Investment firm Goldman Sachs Group is about to dip a toe into the Bitcoin market, according to people familiar with the bank’s strategy. Bitcoin is heavily associated with cybercrime – in particular ransomware.
Goldman Sachs is setting up a trading desk to create markets in digital currencies, Bloomberg reports, citing two people with knowledge of the firm’s long-term plans.
“In response to client interest in digital currencies, we are exploring how best to serve them,” firm spokesman Michael DuVally told the news agency.
Goldman Sachs has set its sights on Bitcoin, risky but potentially extremely profitable crypto currency that has captured the imagination of the world, including hackers. Cybercriminals love crypto currencies for one major advantage: anonymity.
The proliferation of ransomware – currently the #1 cyberthreat – was made possible partially thanks to digital currencies. After encrypting a victim’s computer, cyber crooks leave their Bitcoin wallet’s address on the screen demanding ransom be paid at that address in the form of cryptocurrency. While the public can see the wallet and its contents, no one knows who owns it.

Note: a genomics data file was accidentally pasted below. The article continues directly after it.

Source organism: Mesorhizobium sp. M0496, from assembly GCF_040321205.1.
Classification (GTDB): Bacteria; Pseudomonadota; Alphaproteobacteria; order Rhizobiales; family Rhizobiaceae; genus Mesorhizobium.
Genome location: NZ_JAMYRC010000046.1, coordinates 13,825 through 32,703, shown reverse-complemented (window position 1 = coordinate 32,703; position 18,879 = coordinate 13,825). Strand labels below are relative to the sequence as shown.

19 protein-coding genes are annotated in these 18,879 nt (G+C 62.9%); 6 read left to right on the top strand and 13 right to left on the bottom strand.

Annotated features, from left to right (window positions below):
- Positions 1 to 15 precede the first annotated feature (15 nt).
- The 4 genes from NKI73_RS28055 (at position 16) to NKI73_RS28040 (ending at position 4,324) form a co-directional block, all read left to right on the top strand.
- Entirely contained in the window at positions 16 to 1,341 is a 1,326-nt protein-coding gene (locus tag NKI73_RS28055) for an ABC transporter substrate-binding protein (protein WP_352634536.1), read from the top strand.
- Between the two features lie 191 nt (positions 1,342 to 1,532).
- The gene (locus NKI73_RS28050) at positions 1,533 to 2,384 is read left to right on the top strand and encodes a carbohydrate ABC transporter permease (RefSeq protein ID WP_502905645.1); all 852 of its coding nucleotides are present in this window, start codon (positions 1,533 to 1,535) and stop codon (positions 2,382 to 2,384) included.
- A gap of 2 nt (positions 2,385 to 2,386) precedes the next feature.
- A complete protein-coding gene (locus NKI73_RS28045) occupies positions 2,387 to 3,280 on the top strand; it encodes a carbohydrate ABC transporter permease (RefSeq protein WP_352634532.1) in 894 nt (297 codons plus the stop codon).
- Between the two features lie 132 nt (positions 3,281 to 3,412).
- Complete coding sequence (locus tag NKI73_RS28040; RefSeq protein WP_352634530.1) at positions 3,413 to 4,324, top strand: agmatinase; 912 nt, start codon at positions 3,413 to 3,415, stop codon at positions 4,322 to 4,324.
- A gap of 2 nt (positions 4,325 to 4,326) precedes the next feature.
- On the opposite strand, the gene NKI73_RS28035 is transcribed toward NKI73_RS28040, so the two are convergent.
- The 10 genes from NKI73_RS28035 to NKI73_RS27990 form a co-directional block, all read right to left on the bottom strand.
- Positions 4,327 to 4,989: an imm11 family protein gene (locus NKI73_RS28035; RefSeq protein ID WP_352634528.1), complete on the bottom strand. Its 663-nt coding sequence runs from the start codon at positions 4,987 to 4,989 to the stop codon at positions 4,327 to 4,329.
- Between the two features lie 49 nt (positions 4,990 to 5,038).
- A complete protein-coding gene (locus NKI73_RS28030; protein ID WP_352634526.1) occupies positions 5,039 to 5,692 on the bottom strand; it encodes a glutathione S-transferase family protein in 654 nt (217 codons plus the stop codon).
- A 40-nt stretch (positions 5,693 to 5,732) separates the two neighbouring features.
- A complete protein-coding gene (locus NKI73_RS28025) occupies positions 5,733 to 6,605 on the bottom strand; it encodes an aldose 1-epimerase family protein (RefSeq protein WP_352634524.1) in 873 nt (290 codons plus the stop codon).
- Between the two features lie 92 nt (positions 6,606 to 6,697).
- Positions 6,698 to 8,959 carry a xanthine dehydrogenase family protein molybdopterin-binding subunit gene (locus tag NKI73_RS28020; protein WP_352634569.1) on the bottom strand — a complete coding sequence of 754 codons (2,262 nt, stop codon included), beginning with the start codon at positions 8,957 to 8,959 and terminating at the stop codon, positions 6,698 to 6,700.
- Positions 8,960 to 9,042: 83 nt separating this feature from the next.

Other popular “altcoins” (as they are collectively called) include Monero, Ethereum, Litecoin and Zcash – each with their respective valuation and unique pros and cons. However, no altcoin is more valuable than Bitcoin, currently trading at around $14,000 apiece.
But because it isn’t backed by any real assets, and because it is a cybercrime currency, Bitcoin is also highly volatile – making it a very risky affair for Wall Street. Just last week, Bitcoin peaked at an impressive $20,000 per coin.
Also worth noting, several cryptocurrency concerns have fallen victim to cyberattacks. NiceHash, the self-proclaimed “largest crypto-mining marketplace” lost $60 million to hackers earlier this month.
Perhaps not surprisingly then, banks like Citigroup and Bank of America have taken a wait-and-see approach.